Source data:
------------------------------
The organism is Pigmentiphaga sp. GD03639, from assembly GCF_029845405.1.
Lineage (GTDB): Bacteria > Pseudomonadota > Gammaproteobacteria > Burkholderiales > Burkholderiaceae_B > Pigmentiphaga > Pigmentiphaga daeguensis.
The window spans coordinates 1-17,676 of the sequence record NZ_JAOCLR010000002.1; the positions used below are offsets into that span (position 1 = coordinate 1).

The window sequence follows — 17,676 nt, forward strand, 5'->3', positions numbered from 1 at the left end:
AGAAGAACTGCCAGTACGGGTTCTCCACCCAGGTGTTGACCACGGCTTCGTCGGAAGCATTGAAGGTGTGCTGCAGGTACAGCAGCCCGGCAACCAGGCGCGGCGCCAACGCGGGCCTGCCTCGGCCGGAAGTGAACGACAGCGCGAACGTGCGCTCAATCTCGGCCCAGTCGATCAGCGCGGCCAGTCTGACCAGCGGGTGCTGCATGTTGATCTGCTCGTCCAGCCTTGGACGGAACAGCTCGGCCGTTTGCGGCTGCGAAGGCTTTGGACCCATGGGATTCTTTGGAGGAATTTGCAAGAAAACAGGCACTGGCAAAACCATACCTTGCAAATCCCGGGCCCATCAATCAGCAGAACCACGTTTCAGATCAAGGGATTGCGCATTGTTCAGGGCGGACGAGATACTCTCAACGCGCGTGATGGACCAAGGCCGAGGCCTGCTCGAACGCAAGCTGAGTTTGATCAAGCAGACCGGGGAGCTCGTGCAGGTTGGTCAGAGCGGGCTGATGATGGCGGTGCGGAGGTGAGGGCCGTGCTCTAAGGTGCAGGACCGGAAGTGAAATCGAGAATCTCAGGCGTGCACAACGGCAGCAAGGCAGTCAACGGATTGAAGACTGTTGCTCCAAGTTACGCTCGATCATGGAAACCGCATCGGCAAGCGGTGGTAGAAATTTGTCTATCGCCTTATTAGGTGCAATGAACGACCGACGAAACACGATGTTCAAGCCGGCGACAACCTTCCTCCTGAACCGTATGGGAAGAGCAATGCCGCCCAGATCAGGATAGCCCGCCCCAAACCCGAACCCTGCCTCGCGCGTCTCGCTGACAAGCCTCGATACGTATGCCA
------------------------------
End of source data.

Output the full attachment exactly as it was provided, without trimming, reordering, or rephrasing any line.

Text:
The organism is Pigmentiphaga sp. GD03639, from assembly GCF_029845405.1.
Lineage (GTDB): Bacteria > Pseudomonadota > Gammaproteobacteria > Burkholderiales > Burkholderiaceae_B > Pigmentiphaga > Pigmentiphaga daeguensis.
The window spans coordinates 1-17,676 of the sequence record NZ_JAOCLR010000002.1; the positions used below are offsets into that span (position 1 = coordinate 1).

The window sequence follows — 17,676 nt, forward strand, 5'->3', positions numbered from 1 at the left end:
AGAAGAACTGCCAGTACGGGTTCTCCACCCAGGTGTTGACCACGGCTTCGTCGGAAGCATTGAAGGTGTGCTGCAGGTACAGCAGCCCGGCAACCAGGCGCGGCGCCAACGCGGGCCTGCCTCGGCCGGAAGTGAACGACAGCGCGAACGTGCGCTCAATCTCGGCCCAGTCGATCAGCGCGGCCAGTCTGACCAGCGGGTGCTGCATGTTGATCTGCTCGTCCAGCCTTGGACGGAACAGCTCGGCCGTTTGCGGCTGCGAAGGCTTTGGACCCATGGGATTCTTTGGAGGAATTTGCAAGAAAACAGGCACTGGCAAAACCATACCTTGCAAATCCCGGGCCCATCAATCAGCAGAACCACGTTTCAGATCAAGGGATTGCGCATTGTTCAGGGCGGACGAGATACTCTCAACGCGCGTGATGGACCAAGGCCGAGGCCTGCTCGAACGCAAGCTGAGTTTGATCAAGCAGACCGGGGAGCTCGTGCAGGTTGGTCAGAGCGGGCTGATGATGGCGGTGCGGAGGTGAGGGCCGTGCTCTAAGGTGCAGGACCGGAAGTGAAATCGAGAATCTCAGGCGTGCACAACGGCAGCAAGGCAGTCAACGGATTGAAGACTGTTGCTCCAAGTTACGCTCGATCATGGAAACCGCATCGGCAAGCGGTGGTAGAAATTTGTCTATCGCCTTATTAGGTGCAATGAACGACCGACGAAACACGATGTTCAAGCCGGCGACAACCTTCCTCCTGAACCGTATGGGAAGAGCAATGCCGCCCAGATCAGGATAGCCCGCCCCAAACCCGAACCCTGCCTCGCGCGTCTCGCTGACAAGCCTCGATACGTATGCCA